¶ 5 In the early hours of December 24, 2007, Francisco Reyes was beaten and killed by a group of men in the parking lot of a tortilla factory in Chicago. Martin Roman and five other men, Daniel Roman, Carlos Lopez, Ismael Morales, Omar Morales, and Adolfo Zuniga, who lived in the neighborhood, were later arrested and charged with first degree murder and robbery. (All references to "Roman" refer to Martin Roman; Daniel Roman will be identified with his first and last names.) Roman and Zuniga were tried together after their codefendants had been tried and convicted. Before trial, defendants' attorneys sought to bar the State from presenting evidence regarding an incident on December 4, 2007, when three men beat a man in the factory parking lot and smashed car windows. The trial court denied the request finding the evidence more probative than prejudicial because it supported the State's theory of a motive for the murder. The defense also asked the court to preclude the State from presenting gang-related evidence at trial. Specifically, defense counsel sought to prevent the State from using photographs of defendants' gang tattoos, arguing they were prejudicial and served no purpose other than to inflame the jury. The trial court denied that motion on the grounds that the photographs supported the State's theory that the offense was gang-related and corroborated the witnesses' identifications of the perpetrators. The trial court also refused defense counsel's request that the State remove or cover a "Gang Unit" sticker from the cart they used in the courtroom, despite the State's offer to do so. The judge stated the sticker "never mattered to a jury before" and expressed concern that the prosecution might lose the cart without it.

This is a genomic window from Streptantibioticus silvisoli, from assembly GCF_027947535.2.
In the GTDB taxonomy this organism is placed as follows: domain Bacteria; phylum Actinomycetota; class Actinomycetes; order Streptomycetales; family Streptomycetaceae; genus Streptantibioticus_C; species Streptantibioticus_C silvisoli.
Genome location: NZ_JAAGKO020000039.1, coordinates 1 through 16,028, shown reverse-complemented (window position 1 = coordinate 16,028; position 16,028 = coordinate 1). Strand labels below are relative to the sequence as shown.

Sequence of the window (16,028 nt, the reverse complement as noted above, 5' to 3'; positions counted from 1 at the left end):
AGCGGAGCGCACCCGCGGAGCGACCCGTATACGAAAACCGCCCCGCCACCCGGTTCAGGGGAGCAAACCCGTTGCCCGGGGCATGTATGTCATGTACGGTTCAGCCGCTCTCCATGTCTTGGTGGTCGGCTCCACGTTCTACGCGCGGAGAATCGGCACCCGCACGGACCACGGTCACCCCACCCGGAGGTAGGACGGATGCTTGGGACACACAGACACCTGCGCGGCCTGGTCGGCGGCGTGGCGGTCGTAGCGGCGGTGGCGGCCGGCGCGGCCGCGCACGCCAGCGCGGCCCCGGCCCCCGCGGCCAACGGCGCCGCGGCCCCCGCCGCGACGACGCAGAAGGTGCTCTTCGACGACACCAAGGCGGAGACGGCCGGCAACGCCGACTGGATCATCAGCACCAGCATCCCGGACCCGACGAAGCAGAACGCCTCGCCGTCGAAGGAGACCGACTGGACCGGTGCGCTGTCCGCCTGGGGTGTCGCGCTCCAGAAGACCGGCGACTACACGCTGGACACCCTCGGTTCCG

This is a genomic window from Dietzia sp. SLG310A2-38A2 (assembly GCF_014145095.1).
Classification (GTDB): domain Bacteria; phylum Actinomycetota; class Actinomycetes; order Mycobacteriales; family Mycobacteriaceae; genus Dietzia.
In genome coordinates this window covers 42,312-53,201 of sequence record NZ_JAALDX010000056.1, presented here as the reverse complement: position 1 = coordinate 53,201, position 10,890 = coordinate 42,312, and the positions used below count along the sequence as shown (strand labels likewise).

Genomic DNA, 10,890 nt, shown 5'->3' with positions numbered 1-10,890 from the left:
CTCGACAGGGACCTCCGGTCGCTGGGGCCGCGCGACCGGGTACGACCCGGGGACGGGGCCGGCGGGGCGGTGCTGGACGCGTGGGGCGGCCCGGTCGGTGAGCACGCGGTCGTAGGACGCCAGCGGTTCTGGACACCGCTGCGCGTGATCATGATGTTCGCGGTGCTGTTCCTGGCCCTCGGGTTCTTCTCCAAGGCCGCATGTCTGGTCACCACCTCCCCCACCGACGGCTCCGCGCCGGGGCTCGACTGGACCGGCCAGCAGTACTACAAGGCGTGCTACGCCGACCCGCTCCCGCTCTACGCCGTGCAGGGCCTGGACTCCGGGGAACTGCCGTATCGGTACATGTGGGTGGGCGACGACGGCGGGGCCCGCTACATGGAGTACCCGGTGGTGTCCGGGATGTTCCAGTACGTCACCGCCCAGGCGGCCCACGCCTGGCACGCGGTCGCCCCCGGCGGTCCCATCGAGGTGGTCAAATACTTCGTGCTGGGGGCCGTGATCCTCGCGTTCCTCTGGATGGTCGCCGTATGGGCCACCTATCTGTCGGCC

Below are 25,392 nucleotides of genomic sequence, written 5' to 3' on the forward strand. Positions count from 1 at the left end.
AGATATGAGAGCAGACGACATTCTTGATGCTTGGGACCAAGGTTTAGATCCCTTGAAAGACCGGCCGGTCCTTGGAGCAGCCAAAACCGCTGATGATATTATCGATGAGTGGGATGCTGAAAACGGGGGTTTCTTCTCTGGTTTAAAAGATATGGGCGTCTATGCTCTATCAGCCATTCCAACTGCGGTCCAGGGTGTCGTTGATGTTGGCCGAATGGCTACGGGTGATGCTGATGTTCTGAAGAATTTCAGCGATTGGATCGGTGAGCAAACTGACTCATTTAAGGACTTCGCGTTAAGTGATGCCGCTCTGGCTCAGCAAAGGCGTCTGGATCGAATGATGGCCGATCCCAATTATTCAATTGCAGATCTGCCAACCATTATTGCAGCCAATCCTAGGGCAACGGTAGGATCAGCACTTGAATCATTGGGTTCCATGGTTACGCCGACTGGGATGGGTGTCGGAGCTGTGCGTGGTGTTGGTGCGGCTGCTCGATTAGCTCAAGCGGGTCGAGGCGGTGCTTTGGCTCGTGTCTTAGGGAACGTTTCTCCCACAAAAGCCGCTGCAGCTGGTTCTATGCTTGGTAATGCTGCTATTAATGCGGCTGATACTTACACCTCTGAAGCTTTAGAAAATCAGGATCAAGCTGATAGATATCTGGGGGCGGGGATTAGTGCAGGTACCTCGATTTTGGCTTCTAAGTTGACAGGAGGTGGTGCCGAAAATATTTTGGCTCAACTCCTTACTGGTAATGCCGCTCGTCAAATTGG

¶ 6 The State's evidence at trial consisted primarily of the testimony of three eyewitnesses, Sylvia Ortiz, Fernando Garcia, and Juliana Flores, who all saw the murder occur. Ortiz and Garcia lived with their son on the second floor of an apartment building across the street from the tortilla factory. They said they watched the crime from separate windows facing the parking lot. Flores was with her boyfriend, who lived downstairs from Ortiz and Garcia. She too watched the beating from an apartment window.
¶ 7 Ortiz testified that on December 4, 2007, a few weeks before the murder, she heard a banging noise outside at about 1 a.m. She looked out her window and saw three men hitting the factory door with baseball bats. Ortiz recognized all three men, Martin Roman, Daniel Roman, and Ismael Morales, because she frequently saw them hanging around the neighborhood. When no one opened the factory door, Ortiz saw the men break car windows in the parking lot. Ortiz called the police, who arrived about 15 minutes later.